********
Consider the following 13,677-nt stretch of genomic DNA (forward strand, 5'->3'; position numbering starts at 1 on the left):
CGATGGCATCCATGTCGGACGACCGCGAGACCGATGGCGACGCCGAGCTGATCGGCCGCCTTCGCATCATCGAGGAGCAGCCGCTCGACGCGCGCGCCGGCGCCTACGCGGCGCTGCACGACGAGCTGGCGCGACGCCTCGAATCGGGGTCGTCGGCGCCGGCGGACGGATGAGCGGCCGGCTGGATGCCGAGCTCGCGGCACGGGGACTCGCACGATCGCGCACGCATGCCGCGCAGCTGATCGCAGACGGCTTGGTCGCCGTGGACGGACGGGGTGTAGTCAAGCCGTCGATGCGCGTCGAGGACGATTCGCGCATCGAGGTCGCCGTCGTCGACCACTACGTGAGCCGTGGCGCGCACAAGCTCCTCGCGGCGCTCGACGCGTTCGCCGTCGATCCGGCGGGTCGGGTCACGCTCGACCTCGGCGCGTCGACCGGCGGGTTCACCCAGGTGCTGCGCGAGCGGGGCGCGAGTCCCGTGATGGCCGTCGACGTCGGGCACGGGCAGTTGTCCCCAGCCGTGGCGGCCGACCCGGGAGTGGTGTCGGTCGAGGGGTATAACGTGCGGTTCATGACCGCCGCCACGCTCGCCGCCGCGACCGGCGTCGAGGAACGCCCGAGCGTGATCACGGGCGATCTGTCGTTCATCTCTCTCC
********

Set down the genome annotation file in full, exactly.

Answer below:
Consider the following 13,677-nt stretch of genomic DNA (forward strand, 5'->3'; position numbering starts at 1 on the left):
CGATGGCATCCATGTCGGACGACCGCGAGACCGATGGCGACGCCGAGCTGATCGGCCGCCTTCGCATCATCGAGGAGCAGCCGCTCGACGCGCGCGCCGGCGCCTACGCGGCGCTGCACGACGAGCTGGCGCGACGCCTCGAATCGGGGTCGTCGGCGCCGGCGGACGGATGAGCGGCCGGCTGGATGCCGAGCTCGCGGCACGGGGACTCGCACGATCGCGCACGCATGCCGCGCAGCTGATCGCAGACGGCTTGGTCGCCGTGGACGGACGGGGTGTAGTCAAGCCGTCGATGCGCGTCGAGGACGATTCGCGCATCGAGGTCGCCGTCGTCGACCACTACGTGAGCCGTGGCGCGCACAAGCTCCTCGCGGCGCTCGACGCGTTCGCCGTCGATCCGGCGGGTCGGGTCACGCTCGACCTCGGCGCGTCGACCGGCGGGTTCACCCAGGTGCTGCGCGAGCGGGGCGCGAGTCCCGTGATGGCCGTCGACGTCGGGCACGGGCAGTTGTCCCCAGCCGTGGCGGCCGACCCGGGAGTGGTGTCGGTCGAGGGGTATAACGTGCGGTTCATGACCGCCGCCACGCTCGCCGCCGCGACCGGCGTCGAGGAACGCCCGAGCGTGATCACGGGCGATCTGTCGTTCATCTCTCTCC